Cardiomyocytes derived from human pluripotent stem cells (hPSCs) are a promising cell source for regenerative medicine, disease modeling, and drug discovery, all of which require enriched cardiomyocytes, ideally ones with mature phenotypes. However, current methods are typically performed in 2D environments that produce immature cardiomyocytes within heterogeneous populations. Here, we generated 3D aggregates of cardiomyocytes (cardiospheres) from 2D differentiation cultures of hPSCs using microscale technology and rotary orbital suspension culture. Nearly 100% of the cardiospheres showed spontaneous contractility and synchronous intracellular calcium transients. Strikingly, from starting heterogeneous populations containing ∼10%–40% cardiomyocytes, the cell population within the generated cardiospheres featured ∼80%–100% cardiomyocytes, corresponding to an enrichment factor of up to 7-fold. Furthermore, cardiomyocytes from cardiospheres exhibited enhanced structural maturation in comparison with those from a parallel 2D culture. Thus, generation of cardiospheres represents a simple and robust method for enrichment of cardiomyocytes in microtissues that have the potential use in regenerative medicine as well as other applications.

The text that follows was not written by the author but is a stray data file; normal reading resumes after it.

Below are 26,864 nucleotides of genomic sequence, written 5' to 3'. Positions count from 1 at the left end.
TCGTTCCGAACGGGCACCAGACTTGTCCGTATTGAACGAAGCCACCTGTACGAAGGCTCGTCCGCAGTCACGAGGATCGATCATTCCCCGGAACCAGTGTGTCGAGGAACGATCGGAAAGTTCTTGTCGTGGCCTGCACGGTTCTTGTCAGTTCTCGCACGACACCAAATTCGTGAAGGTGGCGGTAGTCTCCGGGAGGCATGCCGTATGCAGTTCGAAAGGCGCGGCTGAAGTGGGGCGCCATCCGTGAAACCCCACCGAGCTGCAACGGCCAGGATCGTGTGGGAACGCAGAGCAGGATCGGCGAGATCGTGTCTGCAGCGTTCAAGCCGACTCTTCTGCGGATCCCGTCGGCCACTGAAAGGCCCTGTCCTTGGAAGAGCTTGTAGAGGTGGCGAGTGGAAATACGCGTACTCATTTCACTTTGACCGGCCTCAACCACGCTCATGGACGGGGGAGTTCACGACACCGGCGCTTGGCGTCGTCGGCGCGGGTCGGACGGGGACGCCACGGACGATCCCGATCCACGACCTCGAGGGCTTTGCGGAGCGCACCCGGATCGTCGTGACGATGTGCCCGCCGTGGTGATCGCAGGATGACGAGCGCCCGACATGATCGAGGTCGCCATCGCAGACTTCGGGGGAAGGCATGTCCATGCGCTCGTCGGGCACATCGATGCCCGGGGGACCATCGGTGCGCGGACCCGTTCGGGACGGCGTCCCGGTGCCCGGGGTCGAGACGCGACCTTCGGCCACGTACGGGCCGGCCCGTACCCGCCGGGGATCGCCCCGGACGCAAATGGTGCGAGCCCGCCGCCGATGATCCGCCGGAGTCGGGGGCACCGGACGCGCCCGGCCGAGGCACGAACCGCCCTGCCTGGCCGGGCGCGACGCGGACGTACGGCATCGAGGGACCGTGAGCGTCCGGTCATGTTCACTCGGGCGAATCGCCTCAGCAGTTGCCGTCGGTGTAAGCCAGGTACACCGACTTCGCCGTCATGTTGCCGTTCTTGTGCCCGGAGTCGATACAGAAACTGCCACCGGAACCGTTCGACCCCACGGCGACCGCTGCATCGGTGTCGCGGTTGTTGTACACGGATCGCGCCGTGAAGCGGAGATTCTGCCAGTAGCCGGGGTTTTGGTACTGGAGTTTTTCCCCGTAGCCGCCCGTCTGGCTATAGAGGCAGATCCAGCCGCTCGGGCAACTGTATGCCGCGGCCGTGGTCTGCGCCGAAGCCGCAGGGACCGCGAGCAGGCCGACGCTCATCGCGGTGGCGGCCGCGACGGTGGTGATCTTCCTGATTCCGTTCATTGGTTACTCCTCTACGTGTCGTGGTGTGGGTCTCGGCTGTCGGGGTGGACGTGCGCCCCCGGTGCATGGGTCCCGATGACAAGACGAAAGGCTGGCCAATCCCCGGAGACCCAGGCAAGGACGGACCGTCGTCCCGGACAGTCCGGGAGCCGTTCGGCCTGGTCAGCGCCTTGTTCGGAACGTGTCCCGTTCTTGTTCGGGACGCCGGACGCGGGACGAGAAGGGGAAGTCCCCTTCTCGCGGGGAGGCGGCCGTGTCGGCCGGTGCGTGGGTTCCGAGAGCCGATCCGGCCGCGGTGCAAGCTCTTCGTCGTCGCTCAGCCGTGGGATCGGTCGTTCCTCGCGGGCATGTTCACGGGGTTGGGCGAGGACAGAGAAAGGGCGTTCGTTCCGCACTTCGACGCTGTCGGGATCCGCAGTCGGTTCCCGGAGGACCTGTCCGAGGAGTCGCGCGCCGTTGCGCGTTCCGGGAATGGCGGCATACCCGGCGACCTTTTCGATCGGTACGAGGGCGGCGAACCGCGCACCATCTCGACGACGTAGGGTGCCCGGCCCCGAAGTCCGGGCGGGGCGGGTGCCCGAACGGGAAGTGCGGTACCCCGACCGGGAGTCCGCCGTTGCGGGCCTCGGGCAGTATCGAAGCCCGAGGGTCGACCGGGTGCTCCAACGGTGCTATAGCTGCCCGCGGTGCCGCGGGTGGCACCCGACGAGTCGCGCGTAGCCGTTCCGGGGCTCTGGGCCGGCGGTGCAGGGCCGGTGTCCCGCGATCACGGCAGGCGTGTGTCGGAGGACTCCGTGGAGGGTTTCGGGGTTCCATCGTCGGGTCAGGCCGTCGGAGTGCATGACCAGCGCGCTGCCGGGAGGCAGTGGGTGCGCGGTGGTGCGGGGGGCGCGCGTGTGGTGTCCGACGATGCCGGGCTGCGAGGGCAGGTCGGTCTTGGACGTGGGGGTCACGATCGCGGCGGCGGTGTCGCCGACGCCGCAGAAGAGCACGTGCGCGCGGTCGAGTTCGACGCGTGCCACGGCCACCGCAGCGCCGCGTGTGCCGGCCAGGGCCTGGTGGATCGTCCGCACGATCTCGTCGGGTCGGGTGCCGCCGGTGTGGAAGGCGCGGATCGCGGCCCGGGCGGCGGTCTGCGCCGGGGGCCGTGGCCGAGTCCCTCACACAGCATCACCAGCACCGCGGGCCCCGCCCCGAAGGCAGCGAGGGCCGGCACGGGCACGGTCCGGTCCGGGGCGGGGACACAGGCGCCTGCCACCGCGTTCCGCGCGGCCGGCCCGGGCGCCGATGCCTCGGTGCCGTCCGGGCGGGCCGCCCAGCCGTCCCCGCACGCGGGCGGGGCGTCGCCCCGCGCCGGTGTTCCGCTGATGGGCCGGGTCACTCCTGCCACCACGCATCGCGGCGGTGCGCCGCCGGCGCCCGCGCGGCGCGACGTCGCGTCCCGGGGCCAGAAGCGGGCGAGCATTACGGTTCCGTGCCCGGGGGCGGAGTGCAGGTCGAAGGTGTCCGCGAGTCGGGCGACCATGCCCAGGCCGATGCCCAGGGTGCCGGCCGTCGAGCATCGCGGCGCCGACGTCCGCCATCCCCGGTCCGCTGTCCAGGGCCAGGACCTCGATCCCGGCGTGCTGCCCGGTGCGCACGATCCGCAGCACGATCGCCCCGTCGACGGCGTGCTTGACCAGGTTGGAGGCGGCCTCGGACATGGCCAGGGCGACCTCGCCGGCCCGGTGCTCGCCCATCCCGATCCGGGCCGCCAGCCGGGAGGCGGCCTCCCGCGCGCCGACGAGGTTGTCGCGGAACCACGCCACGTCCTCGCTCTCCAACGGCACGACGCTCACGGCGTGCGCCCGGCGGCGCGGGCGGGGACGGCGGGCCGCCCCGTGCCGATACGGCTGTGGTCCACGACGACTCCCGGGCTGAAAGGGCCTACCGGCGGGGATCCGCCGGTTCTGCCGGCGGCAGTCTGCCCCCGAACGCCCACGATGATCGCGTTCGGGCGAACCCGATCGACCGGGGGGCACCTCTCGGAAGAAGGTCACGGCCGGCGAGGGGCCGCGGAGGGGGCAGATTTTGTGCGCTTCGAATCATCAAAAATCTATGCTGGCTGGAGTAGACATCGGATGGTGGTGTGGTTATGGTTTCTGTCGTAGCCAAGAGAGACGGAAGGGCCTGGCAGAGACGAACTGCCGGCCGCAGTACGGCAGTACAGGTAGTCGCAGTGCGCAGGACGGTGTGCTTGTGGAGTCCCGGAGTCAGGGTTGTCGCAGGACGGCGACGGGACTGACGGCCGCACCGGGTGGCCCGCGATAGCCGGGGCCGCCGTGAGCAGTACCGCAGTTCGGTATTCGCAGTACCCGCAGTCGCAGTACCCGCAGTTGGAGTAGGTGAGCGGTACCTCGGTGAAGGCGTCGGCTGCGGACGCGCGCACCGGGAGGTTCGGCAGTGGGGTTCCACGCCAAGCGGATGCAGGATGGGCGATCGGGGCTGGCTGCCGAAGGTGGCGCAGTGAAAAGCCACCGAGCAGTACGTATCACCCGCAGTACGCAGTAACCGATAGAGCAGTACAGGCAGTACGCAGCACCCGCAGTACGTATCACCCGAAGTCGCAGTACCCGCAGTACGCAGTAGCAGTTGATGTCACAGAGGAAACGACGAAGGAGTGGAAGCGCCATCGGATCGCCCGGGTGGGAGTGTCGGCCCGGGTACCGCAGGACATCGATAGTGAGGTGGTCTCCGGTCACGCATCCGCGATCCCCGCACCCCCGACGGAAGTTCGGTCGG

The International Space Station (ISS) National Laboratory is dedicated to studying the effects of space on life and physical systems, and to developing new science and technologies for space exploration. A key aspect of achieving these goals is to operate the ISS National Lab more like an Earth-based laboratory, conducting complex end-to-end experimentation, not limited to simple microgravity exposure. Towards that end NASA developed a novel suite of molecular biology laboratory tools, reagents, and methods, named WetLab-2, uniquely designed to operate in microgravity, and to process biological samples for real-time gene expression analysis on-orbit. This includes a novel fluidic RNA Sample Preparation Module and fluid transfer devices, all-in-one lyophilized PCR assays, centrifuge, and a real-time PCR thermal cycler. Here we describe the results from the WetLab-2 validation experiments conducted in microgravity during ISS increment 47/SPX-8. Specifically, quantitative PCR was performed on a concentration series of DNA calibration standards, and Reverse Transcriptase-quantitative PCR was conducted on RNA extracted and purified on-orbit from frozen Escherichia coli and mouse liver tissue. Cycle threshold (Ct) values and PCR efficiencies obtained on-orbit from DNA standards were similar to Earth (1 g) controls. Also, on-orbit multiplex analysis of gene expression from bacterial cells and mammalian tissue RNA samples was successfully conducted in about 3 h, with data transmitted within 2 h of experiment completion. Thermal cycling in microgravity resulted in the trapping of gas bubbles inside septa cap assay tubes, causing small but measurable increases in Ct curve noise and variability. Bubble formation was successfully suppressed in a rapid follow-up on-orbit experiment using standard caps to pressurize PCR tubes and reduce gas release during heating cycles. The WetLab-2 facility now provides a novel operational on-orbit research capability for molecular biology and demonstrates the feasibility of more complex wet bench experiments in the ISS National Lab environment.